THE Police and army yesterday fired teargas and live bullets in Namungona, a Kampala suburb, to evict encroachers in the Lubigi wetland.
The eviction was ordered by water and environment minister Maria Mutagamba.
The wetland, which is about five kilometres off Kampala City on the Kampala-Hoima road, shields northern parts of Kampala from flooding.
The swamp takes water from River Nsooba, whose flood plain at Bwaise has been destroyed after years of reclamation to pave way for settlement.
The eviction started at dawn when the security officers, who had camped at the site overnight, battled with groups claiming to be army veterans and urban poor, who had occupied the place since Thursday.
The encroachers first gathered near the round–about with placards protesting the eviction and hurling insults at the Police.
Kampala North Metropolitan Police boss Michael Mugabi and Kampala Metropilitan Police political commissar Emilian Kayima tried to calm the situation in vain.
The group later marched towards the cleared site (swamp) but were blocked.
In the process, the protesters threw stones at the armed troops, prompting the military and anti-riot Police to use tear gas to disperse them.
The encroachers insisted they would continue the fight.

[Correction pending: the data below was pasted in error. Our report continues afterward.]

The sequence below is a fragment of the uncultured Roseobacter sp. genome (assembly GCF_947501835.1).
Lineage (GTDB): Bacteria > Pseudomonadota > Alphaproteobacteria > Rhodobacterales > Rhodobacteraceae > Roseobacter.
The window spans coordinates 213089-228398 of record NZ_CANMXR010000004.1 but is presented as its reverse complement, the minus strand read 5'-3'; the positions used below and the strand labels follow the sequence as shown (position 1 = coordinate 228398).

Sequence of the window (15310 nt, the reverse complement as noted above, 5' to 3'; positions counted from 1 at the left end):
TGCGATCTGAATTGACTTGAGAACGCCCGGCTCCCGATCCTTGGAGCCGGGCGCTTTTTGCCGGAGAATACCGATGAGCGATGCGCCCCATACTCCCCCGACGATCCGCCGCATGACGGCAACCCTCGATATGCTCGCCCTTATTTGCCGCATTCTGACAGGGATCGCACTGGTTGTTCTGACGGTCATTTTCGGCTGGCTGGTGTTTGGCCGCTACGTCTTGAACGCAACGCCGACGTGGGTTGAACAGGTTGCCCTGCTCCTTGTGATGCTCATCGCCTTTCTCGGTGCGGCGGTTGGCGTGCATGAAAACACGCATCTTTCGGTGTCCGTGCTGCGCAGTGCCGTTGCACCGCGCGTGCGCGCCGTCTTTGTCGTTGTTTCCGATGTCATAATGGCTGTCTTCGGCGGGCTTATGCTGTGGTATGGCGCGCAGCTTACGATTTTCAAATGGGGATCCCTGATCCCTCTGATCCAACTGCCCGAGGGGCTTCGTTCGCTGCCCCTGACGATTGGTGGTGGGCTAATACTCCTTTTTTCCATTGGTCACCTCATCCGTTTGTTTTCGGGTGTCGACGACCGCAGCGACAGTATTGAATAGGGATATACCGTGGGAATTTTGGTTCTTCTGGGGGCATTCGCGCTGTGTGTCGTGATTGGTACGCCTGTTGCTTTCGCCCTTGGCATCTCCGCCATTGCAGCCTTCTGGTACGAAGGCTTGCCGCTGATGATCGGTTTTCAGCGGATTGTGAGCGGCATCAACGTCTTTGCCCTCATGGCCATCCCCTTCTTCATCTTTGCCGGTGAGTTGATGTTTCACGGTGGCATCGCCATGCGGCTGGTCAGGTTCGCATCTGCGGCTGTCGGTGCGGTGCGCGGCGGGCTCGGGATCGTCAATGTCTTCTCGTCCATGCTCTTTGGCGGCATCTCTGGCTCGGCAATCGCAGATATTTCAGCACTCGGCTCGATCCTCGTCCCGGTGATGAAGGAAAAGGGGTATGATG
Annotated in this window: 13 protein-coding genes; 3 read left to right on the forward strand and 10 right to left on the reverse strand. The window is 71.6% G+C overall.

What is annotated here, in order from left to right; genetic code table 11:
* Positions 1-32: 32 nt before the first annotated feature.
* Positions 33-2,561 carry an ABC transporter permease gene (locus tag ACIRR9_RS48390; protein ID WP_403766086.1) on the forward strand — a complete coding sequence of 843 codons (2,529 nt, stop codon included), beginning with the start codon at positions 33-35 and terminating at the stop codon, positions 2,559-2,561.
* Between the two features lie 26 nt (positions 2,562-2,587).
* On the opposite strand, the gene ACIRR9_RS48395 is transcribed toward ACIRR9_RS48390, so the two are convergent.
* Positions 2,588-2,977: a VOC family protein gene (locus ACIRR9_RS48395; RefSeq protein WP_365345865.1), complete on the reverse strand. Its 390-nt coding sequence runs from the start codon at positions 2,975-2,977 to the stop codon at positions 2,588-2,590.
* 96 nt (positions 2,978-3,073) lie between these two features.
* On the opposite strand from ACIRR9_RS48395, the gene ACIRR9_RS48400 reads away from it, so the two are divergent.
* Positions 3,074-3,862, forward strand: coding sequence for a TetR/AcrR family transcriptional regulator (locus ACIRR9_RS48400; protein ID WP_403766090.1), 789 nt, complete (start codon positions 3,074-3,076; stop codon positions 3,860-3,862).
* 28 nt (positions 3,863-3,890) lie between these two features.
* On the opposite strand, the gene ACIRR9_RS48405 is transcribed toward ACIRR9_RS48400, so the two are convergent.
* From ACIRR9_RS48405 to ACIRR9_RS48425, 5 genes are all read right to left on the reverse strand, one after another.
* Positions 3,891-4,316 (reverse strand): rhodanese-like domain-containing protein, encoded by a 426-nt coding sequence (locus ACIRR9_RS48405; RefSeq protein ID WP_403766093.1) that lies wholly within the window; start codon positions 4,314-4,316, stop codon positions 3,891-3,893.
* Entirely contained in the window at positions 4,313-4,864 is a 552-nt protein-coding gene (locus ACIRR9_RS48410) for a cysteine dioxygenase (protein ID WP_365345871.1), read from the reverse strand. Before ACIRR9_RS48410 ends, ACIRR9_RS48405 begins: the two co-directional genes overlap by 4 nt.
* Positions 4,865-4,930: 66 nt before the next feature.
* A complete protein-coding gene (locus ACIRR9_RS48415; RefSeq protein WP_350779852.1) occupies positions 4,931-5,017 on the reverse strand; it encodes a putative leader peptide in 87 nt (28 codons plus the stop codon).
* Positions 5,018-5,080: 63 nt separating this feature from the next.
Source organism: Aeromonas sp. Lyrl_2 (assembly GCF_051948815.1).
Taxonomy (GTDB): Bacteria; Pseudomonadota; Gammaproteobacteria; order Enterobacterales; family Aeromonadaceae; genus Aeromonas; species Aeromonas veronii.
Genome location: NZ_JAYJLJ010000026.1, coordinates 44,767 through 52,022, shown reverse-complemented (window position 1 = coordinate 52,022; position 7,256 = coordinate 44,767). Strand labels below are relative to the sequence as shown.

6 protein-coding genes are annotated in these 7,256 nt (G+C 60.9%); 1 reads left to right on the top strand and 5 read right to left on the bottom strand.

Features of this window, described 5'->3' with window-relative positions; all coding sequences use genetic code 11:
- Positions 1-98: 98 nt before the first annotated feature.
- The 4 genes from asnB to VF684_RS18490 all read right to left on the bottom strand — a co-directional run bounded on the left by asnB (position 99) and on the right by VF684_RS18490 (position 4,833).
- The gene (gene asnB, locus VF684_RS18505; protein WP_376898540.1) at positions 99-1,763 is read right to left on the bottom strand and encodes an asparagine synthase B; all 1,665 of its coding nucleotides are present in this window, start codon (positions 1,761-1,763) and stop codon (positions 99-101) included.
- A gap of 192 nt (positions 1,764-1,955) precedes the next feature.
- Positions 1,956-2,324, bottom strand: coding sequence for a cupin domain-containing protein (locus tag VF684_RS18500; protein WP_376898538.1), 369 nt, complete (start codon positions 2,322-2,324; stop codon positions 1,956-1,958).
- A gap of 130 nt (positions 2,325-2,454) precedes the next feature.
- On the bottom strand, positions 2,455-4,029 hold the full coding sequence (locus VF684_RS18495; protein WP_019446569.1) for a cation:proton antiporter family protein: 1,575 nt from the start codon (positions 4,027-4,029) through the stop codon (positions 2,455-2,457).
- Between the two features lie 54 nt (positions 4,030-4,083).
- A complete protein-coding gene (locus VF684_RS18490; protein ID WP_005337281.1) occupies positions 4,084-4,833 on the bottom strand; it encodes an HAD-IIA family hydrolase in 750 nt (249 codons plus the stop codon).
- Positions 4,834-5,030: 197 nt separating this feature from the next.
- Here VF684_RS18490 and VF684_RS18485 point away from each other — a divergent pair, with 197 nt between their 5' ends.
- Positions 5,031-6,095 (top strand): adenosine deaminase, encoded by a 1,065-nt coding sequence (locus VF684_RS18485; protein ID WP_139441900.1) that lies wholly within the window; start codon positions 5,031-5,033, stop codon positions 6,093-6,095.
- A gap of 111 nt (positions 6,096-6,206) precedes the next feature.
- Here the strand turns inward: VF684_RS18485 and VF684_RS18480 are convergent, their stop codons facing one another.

“We can never give up on this land. This is Kabaka’s land. We do not need permission from anyone,” their leader, Richard Lubwama, said.
He said they had registered over 40,000 occupants. The Police arrested 10 people accused of violent protests. Lubwama is on the run.
The fracas paralysed traffic for about two hours, while roadside traders also abandoned their merchandise as they fled to safety.
Mutagamba had also disclosed that the encroachers were selling market stalls erected in the swamp and warned that ring leaders would face the law.
Lubwama told New Vision that each stall cost about sh200,000 and that over 30,000 make-shift stalls estimated to cost about sh6m had been constructed.
Wetlands are public trust properties for which ownership is prohibited.
Citing Article 237, clause (2) section (b) of the Constitution, Mutagamba said: “The Government or local government shall hold in trust for the people and protect lakes, wetlands and any other land reserved for ecological and tourist purposes for the common good of the citizens of Uganda.”
Other regulations and laws outlawing use of the wetlands include the Land Act, the National Environment Management Act and regulations on rivers and lakes implemented by the National Environment Management Authority.
The minister also dismissed as false reports that an investor had been allocated part of the swamp.
“We are establishing a sewage treatment facility as part of the decentralised strategy for sewage handling within the Greater Kampala Master Plan. The facility will ensure proper treatment of sewerage and storm flow from Kawempe, Mulago, Bwaise, Makerere, Kalerwe and Nansana,” Mutagamba explained.
Kampala Police spokesperson Idi Ssenkumbi said they would camp in the area until Kampala City Council demolishes all the makeshift stalls.
About 10 acres of the swamp had been occupied.